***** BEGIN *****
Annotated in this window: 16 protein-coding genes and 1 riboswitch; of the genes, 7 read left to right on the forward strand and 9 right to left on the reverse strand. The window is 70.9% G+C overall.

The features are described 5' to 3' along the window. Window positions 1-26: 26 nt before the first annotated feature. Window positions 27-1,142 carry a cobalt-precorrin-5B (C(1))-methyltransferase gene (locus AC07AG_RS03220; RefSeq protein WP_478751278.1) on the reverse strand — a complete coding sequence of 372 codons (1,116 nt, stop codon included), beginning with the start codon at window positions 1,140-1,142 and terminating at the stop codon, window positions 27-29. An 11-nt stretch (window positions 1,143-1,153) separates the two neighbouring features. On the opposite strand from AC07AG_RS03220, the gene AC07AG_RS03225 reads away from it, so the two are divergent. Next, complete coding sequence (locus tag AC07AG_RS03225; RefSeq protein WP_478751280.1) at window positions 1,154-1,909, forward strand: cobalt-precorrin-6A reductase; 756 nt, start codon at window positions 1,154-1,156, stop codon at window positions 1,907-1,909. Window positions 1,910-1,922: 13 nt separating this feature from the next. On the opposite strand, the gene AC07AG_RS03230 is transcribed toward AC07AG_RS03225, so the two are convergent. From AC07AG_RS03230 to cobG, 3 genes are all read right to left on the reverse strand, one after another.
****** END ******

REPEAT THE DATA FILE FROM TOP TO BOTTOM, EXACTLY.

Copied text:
Annotated in this window: 16 protein-coding genes and 1 riboswitch; of the genes, 7 read left to right on the forward strand and 9 right to left on the reverse strand. The window is 70.9% G+C overall.

The features are described 5' to 3' along the window. Window positions 1-26: 26 nt before the first annotated feature. Window positions 27-1,142 carry a cobalt-precorrin-5B (C(1))-methyltransferase gene (locus AC07AG_RS03220; RefSeq protein WP_478751278.1) on the reverse strand — a complete coding sequence of 372 codons (1,116 nt, stop codon included), beginning with the start codon at window positions 1,140-1,142 and terminating at the stop codon, window positions 27-29. An 11-nt stretch (window positions 1,143-1,153) separates the two neighbouring features. On the opposite strand from AC07AG_RS03220, the gene AC07AG_RS03225 reads away from it, so the two are divergent. Next, complete coding sequence (locus tag AC07AG_RS03225; RefSeq protein WP_478751280.1) at window positions 1,154-1,909, forward strand: cobalt-precorrin-6A reductase; 756 nt, start codon at window positions 1,154-1,156, stop codon at window positions 1,907-1,909. Window positions 1,910-1,922: 13 nt separating this feature from the next. On the opposite strand, the gene AC07AG_RS03230 is transcribed toward AC07AG_RS03225, so the two are convergent. From AC07AG_RS03230 to cobG, 3 genes are all read right to left on the reverse strand, one after another.